Comparative Planetology: Course
The overall goals of this course focus on
gaining a holistic perspective of our solar system as a
collection of unique and individual worlds with many common
properties. Participants will examine NASA images and
information to find fundamental similarities and
enlightening differences in the processes that have shaped
our Solar System. Patterns will emerge as participants gain
new understandings of the many unique worlds that have a
single star, our Sun, as their common factor.
Upon completion of this course,
- identify the main objects and types
of objects that are in our Solar System.
- describe the relationships among
worlds, including scale, location, form, evolution,
similarities and differences.
- communicate an understanding of the
component parts and integrated whole of our Solar System
that is scientifically and conceptually
- categorize, sort, compare and
contrast various worlds within our system in numerous
ways, using appropriate and specific qualities such as
atmospheric and surface characteristics.
- locate, download and convert images
of objects (worlds, parts of worlds, systems) for
analysis using image processing software.
- use an image processing technique to
measure relevant details of an object.
- integrate concepts from Comparative
Planetology into classroom activities in space science
using technology and NASA data.
- construct an interdisciplinary view
of our Solar System by integrating prior knowledge to the
information, concepts, and techniques explored in this
class, which integrate elements from other scientific
fields. These other fields include: physics, chemistry,
geology, biology, paleontology, meteorology, climate,
environmental science, and social science.
- participate in scientific
explorations by drawing conclusions and inferences from
- explore and use NASA resources in
- identify some of the processes common
throughout our Solar System, such as gravity, chemistry,
physical laws, and formation processes.
Objectives for each module
Module 1: Perspectives
- design and/or construct a scale model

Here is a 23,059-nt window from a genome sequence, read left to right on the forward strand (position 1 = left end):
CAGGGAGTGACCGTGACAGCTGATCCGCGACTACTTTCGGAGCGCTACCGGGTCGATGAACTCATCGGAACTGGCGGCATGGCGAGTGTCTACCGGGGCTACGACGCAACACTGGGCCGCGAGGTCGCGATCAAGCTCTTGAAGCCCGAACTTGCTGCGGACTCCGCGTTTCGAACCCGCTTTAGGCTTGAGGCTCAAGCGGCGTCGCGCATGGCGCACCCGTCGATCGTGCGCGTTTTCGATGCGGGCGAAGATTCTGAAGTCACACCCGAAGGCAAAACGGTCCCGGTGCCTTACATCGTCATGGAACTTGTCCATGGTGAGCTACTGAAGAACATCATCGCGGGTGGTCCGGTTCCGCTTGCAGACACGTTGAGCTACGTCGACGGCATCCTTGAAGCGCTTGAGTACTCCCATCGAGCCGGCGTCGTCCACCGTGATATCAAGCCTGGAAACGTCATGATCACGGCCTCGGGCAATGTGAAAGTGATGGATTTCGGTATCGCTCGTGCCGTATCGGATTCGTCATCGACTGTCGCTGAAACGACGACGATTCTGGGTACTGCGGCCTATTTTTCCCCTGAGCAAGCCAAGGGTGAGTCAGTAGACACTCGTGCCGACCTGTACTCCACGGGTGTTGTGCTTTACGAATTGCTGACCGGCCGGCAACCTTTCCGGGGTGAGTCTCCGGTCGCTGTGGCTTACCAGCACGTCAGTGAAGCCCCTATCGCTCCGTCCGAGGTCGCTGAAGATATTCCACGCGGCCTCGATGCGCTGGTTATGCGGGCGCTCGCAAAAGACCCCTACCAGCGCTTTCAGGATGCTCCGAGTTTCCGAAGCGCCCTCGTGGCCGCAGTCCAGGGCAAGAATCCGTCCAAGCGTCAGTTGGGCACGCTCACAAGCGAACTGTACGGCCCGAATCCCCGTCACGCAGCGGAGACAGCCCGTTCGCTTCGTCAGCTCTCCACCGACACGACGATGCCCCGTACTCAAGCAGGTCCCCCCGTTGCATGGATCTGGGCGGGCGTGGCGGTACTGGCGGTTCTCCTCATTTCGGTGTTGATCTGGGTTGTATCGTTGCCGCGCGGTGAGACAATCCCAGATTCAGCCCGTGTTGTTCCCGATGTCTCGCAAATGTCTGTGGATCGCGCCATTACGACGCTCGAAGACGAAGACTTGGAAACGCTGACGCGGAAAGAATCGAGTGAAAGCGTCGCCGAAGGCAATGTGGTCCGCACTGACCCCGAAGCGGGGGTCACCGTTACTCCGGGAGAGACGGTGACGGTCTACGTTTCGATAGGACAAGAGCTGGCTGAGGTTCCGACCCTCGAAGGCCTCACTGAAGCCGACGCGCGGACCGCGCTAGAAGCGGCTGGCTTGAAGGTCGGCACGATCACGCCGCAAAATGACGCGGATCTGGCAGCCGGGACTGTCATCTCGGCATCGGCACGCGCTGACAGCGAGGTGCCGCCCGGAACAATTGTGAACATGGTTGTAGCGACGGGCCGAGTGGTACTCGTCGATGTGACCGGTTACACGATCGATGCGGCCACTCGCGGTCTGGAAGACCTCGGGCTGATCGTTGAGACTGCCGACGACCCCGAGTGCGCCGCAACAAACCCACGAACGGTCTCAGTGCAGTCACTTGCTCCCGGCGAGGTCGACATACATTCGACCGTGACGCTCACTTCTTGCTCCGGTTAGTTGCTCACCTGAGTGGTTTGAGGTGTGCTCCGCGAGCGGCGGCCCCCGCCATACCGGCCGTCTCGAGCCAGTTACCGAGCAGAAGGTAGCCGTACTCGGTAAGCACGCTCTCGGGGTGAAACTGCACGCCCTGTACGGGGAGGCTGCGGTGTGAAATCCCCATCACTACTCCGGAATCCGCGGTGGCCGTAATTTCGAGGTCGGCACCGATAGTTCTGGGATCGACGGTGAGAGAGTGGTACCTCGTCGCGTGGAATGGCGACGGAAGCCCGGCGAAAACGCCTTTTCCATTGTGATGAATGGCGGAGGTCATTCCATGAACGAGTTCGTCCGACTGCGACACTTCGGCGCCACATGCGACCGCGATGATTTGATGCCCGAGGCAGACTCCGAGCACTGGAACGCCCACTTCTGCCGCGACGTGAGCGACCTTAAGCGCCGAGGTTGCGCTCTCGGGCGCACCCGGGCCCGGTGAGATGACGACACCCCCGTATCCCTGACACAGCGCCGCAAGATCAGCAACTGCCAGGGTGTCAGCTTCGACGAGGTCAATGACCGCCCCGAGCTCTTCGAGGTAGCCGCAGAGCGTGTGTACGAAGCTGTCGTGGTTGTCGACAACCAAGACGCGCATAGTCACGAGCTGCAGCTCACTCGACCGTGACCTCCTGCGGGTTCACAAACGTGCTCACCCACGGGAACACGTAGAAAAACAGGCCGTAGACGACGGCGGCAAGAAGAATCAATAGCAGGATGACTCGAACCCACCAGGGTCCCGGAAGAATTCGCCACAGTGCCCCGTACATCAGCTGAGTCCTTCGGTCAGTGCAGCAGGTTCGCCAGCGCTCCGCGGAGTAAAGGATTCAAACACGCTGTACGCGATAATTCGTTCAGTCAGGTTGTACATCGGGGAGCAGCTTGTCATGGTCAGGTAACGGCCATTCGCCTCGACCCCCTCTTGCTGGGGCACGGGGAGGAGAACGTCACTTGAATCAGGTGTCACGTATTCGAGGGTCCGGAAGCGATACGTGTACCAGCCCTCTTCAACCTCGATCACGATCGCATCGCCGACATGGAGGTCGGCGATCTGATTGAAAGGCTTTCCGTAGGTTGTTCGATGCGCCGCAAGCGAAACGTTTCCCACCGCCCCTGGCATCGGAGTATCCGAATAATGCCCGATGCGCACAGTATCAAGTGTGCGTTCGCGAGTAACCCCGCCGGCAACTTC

of our Solar System based on size and/or
- identify the National
Science Education Standards
for space science at their teaching level, and relate the
Unifying Concepts and Processes of the National Science
Education Standards (Chapter 6) to the scientific methods
of Comparative Planetology.
Module 2: How We Know What We
- describe several ways in which
scientists explore and refine our understanding of the
- describe accurately the specific
methods of studying the Solar System.
Module 3: Orbits and
- identify and explore orbital
characteristics of various worlds in our solar
- explore patterns found within
- explain the effect of the gravity on
Module 4: Solid Surfaces &
- identify the four processes that
effect terrestrial surfaces.
- conduct an investigation of factors
that effect impact craters using scientific
Module 5: Interiors &
- explore magnetic fields of
- describe how interiors of terrestrial
worlds are cooled.
Module 6: Atmospheres and
- analyze weather patterns on other
- explain the transfer of energy that
occurs within atmospheric systems.
Module 7: Synthesis
- integrate the National
Science Education Standards
Unifying Concepts and Processes into a developmentally
appropriate, inquiry-based lesson in Comparative
Planetology for application in their teaching
environment. Learners will complete activities
individually and in their teaching situation in which
they utilize scientific processes in the exploration of
- evaluate lessons developed by other
participants for scientific concepts, inclusion of
Science Education Standards,
instructional design and inquiry-based
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Montana State University
last updated 1/21/02